Apologies for the lack of updates on the site in recent weeks. We'll hopefully be back up to speed soon. We're also plotting a possible podcast in the near future. Updates on that soon.
Until the next actual post I thought I'd share the following link to Ebert's latest blog post. He's commenting on the fact that such a large majority of critics (around 84% according to the all-wise, all-hallowed Tomatometer) like Chris Nolan's Inception with a few dissenters (including our good friend Armond White). Ebert notes how many people today feel upset or even angry when critics dismiss films they like, a rather remarkable phenomenon, and is attempting to justify the fact that people are entitled to different viewpoints. As a whole it is a nicely written piece that touches on some of our favorite subject matters here at LWL, i.e. the discussion of art criticism and to what extent such things are limited to mere opinion. Ebert, along with most of his readers tends to think that film criticism is a largely "subjective" affair. Readers of this site will know that I believe the subjective vs. objective dichotomy to be false to begin with. Film "criticism" (appreciation, analysis) is largely a matter of delving into the nuances of art, trying to bring to light the truth and beauty lurking within or to point out to what extent the work of art may obscure said truth and beauty. It therefore doesn't make much sense to me to say that film criticism is simply subjective opinion or objective analysis (how could it be, doesn't there have to be a person viewing the film - what would an "objective" viewer be?).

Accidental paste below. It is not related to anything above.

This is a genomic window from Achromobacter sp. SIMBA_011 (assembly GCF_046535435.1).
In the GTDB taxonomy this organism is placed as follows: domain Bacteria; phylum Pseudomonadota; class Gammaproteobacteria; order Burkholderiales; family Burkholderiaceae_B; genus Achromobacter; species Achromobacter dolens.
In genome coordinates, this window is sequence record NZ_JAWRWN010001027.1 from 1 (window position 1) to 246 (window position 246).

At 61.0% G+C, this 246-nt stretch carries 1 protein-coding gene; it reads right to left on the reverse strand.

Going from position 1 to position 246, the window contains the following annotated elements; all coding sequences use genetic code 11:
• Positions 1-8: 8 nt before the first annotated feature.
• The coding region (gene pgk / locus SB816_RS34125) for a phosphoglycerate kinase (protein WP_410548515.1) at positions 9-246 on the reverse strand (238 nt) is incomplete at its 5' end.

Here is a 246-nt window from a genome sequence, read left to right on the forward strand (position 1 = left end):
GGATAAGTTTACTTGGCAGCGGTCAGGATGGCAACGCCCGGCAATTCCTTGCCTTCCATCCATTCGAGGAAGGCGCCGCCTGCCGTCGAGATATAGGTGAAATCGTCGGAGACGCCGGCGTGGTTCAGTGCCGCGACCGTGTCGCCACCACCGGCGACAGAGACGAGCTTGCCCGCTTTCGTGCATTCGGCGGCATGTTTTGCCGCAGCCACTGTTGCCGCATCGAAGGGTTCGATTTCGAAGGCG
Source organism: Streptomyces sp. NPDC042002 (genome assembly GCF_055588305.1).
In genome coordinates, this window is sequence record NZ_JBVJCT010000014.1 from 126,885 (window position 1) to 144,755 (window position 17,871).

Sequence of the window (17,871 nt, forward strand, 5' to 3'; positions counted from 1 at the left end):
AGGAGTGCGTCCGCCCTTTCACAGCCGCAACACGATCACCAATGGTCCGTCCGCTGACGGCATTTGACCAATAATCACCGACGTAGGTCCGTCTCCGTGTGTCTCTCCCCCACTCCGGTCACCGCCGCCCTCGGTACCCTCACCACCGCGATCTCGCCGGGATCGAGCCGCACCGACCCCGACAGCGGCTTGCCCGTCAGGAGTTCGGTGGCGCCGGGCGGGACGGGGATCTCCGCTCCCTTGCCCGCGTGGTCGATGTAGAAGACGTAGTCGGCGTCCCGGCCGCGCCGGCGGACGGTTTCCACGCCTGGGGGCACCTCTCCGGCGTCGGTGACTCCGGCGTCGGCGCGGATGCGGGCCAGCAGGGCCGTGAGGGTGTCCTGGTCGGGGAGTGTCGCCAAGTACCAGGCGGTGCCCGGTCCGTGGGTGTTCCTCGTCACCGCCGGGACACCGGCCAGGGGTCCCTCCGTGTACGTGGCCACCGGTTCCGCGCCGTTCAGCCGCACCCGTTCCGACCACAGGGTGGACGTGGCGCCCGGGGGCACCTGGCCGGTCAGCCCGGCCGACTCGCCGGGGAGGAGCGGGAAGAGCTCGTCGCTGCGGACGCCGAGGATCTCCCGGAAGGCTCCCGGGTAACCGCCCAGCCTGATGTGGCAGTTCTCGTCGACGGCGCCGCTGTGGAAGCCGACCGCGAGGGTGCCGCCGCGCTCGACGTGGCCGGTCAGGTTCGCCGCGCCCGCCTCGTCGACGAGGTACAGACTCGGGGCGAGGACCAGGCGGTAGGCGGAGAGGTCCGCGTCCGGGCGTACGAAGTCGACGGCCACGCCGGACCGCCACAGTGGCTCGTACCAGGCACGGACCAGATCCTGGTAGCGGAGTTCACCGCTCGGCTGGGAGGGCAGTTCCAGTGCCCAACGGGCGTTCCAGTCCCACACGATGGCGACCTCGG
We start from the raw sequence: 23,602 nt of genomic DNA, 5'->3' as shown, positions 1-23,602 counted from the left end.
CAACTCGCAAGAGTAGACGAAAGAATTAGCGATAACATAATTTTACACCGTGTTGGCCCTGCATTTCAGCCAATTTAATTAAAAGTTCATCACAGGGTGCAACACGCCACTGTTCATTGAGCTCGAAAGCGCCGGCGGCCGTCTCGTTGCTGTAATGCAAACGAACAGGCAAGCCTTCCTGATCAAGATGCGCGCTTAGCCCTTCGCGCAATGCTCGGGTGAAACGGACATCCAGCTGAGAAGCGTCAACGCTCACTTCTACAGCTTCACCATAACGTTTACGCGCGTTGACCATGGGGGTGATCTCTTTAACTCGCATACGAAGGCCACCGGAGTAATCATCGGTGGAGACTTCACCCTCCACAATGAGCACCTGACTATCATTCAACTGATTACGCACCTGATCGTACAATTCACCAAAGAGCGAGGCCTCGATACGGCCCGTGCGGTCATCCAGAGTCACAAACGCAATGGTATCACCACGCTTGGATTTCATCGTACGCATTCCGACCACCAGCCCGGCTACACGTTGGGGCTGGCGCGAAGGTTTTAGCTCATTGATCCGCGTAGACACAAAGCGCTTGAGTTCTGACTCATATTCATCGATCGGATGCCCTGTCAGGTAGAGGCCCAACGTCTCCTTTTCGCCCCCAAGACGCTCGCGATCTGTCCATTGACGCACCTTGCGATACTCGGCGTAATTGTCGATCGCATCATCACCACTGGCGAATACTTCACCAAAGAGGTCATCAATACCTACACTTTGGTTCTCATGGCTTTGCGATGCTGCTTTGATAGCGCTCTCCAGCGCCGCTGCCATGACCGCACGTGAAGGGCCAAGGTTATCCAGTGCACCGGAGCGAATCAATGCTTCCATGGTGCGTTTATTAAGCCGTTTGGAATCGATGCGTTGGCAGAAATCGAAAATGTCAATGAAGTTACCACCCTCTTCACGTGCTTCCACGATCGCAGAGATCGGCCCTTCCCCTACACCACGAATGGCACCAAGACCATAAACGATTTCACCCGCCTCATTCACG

In any case, we look forward to contemplating this further. Reid saw Inception recently and will hopefully write a review soon. Perhaps we'll even get some angry, aghast readers in the comments section.